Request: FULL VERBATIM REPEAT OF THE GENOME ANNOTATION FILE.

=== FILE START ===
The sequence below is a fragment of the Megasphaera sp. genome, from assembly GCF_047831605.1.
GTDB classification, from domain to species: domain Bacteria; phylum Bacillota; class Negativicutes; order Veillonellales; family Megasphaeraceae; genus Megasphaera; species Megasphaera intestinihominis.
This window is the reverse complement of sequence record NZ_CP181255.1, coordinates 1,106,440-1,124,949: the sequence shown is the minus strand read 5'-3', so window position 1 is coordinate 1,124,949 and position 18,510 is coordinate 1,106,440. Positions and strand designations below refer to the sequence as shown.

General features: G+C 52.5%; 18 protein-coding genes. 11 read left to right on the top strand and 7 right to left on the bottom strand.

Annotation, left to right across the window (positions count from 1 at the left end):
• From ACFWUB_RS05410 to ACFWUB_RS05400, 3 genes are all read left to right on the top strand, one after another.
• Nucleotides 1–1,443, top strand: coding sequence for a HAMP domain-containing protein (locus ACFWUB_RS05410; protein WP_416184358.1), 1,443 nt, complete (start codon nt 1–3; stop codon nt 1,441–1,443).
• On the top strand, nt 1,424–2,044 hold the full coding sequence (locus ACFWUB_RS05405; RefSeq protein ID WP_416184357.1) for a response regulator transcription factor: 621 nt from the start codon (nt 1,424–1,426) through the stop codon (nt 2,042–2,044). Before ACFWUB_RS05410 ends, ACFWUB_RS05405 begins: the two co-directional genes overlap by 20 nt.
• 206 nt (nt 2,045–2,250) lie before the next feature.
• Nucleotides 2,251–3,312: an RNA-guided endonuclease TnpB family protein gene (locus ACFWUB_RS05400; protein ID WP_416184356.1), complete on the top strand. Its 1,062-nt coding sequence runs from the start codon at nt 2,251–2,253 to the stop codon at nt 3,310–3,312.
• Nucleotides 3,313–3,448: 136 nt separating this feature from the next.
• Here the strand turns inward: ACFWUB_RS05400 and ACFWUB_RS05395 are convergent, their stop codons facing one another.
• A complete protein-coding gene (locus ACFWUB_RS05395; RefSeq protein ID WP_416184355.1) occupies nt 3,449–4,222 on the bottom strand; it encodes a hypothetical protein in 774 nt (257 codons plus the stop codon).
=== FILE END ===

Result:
The sequence below is a fragment of the Megasphaera sp. genome, from assembly GCF_047831605.1.
GTDB classification, from domain to species: domain Bacteria; phylum Bacillota; class Negativicutes; order Veillonellales; family Megasphaeraceae; genus Megasphaera; species Megasphaera intestinihominis.
This window is the reverse complement of sequence record NZ_CP181255.1, coordinates 1,106,440-1,124,949: the sequence shown is the minus strand read 5'-3', so window position 1 is coordinate 1,124,949 and position 18,510 is coordinate 1,106,440. Positions and strand designations below refer to the sequence as shown.

General features: G+C 52.5%; 18 protein-coding genes. 11 read left to right on the top strand and 7 right to left on the bottom strand.

Annotation, left to right across the window (positions count from 1 at the left end):
• From ACFWUB_RS05410 to ACFWUB_RS05400, 3 genes are all read left to right on the top strand, one after another.
• Nucleotides 1–1,443, top strand: coding sequence for a HAMP domain-containing protein (locus ACFWUB_RS05410; protein WP_416184358.1), 1,443 nt, complete (start codon nt 1–3; stop codon nt 1,441–1,443).
• On the top strand, nt 1,424–2,044 hold the full coding sequence (locus ACFWUB_RS05405; RefSeq protein ID WP_416184357.1) for a response regulator transcription factor: 621 nt from the start codon (nt 1,424–1,426) through the stop codon (nt 2,042–2,044). Before ACFWUB_RS05410 ends, ACFWUB_RS05405 begins: the two co-directional genes overlap by 20 nt.
• 206 nt (nt 2,045–2,250) lie before the next feature.
• Nucleotides 2,251–3,312: an RNA-guided endonuclease TnpB family protein gene (locus ACFWUB_RS05400; protein ID WP_416184356.1), complete on the top strand. Its 1,062-nt coding sequence runs from the start codon at nt 2,251–2,253 to the stop codon at nt 3,310–3,312.
• Nucleotides 3,313–3,448: 136 nt separating this feature from the next.
• Here the strand turns inward: ACFWUB_RS05400 and ACFWUB_RS05395 are convergent, their stop codons facing one another.
• A complete protein-coding gene (locus ACFWUB_RS05395; RefSeq protein ID WP_416184355.1) occupies nt 3,449–4,222 on the bottom strand; it encodes a hypothetical protein in 774 nt (257 codons plus the stop codon).